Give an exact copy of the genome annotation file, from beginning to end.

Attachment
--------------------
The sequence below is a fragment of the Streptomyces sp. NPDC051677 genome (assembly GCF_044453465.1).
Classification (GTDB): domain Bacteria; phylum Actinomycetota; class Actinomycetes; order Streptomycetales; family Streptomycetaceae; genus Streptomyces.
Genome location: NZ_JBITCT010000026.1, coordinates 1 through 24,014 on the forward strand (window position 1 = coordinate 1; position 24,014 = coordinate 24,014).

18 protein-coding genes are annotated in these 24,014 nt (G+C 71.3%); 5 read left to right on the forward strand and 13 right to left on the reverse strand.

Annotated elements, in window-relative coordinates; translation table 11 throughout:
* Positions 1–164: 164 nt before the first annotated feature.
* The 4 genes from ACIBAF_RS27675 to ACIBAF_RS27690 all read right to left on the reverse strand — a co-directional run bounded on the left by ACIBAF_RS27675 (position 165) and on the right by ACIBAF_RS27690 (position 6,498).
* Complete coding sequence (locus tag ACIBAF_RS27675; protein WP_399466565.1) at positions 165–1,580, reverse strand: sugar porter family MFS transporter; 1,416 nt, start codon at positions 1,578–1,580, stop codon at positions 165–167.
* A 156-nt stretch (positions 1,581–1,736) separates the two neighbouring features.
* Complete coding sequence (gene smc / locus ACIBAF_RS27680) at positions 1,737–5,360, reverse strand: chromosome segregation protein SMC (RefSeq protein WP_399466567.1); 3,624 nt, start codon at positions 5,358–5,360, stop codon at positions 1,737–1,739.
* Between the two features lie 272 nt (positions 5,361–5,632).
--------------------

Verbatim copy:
The sequence below is a fragment of the Streptomyces sp. NPDC051677 genome (assembly GCF_044453465.1).
Classification (GTDB): domain Bacteria; phylum Actinomycetota; class Actinomycetes; order Streptomycetales; family Streptomycetaceae; genus Streptomyces.
Genome location: NZ_JBITCT010000026.1, coordinates 1 through 24,014 on the forward strand (window position 1 = coordinate 1; position 24,014 = coordinate 24,014).

18 protein-coding genes are annotated in these 24,014 nt (G+C 71.3%); 5 read left to right on the forward strand and 13 right to left on the reverse strand.

Annotated elements, in window-relative coordinates; translation table 11 throughout:
* Positions 1–164: 164 nt before the first annotated feature.
* The 4 genes from ACIBAF_RS27675 to ACIBAF_RS27690 all read right to left on the reverse strand — a co-directional run bounded on the left by ACIBAF_RS27675 (position 165) and on the right by ACIBAF_RS27690 (position 6,498).
* Complete coding sequence (locus tag ACIBAF_RS27675; protein WP_399466565.1) at positions 165–1,580, reverse strand: sugar porter family MFS transporter; 1,416 nt, start codon at positions 1,578–1,580, stop codon at positions 165–167.
* A 156-nt stretch (positions 1,581–1,736) separates the two neighbouring features.
* Complete coding sequence (gene smc / locus ACIBAF_RS27680) at positions 1,737–5,360, reverse strand: chromosome segregation protein SMC (RefSeq protein WP_399466567.1); 3,624 nt, start codon at positions 5,358–5,360, stop codon at positions 1,737–1,739.
* Between the two features lie 272 nt (positions 5,361–5,632).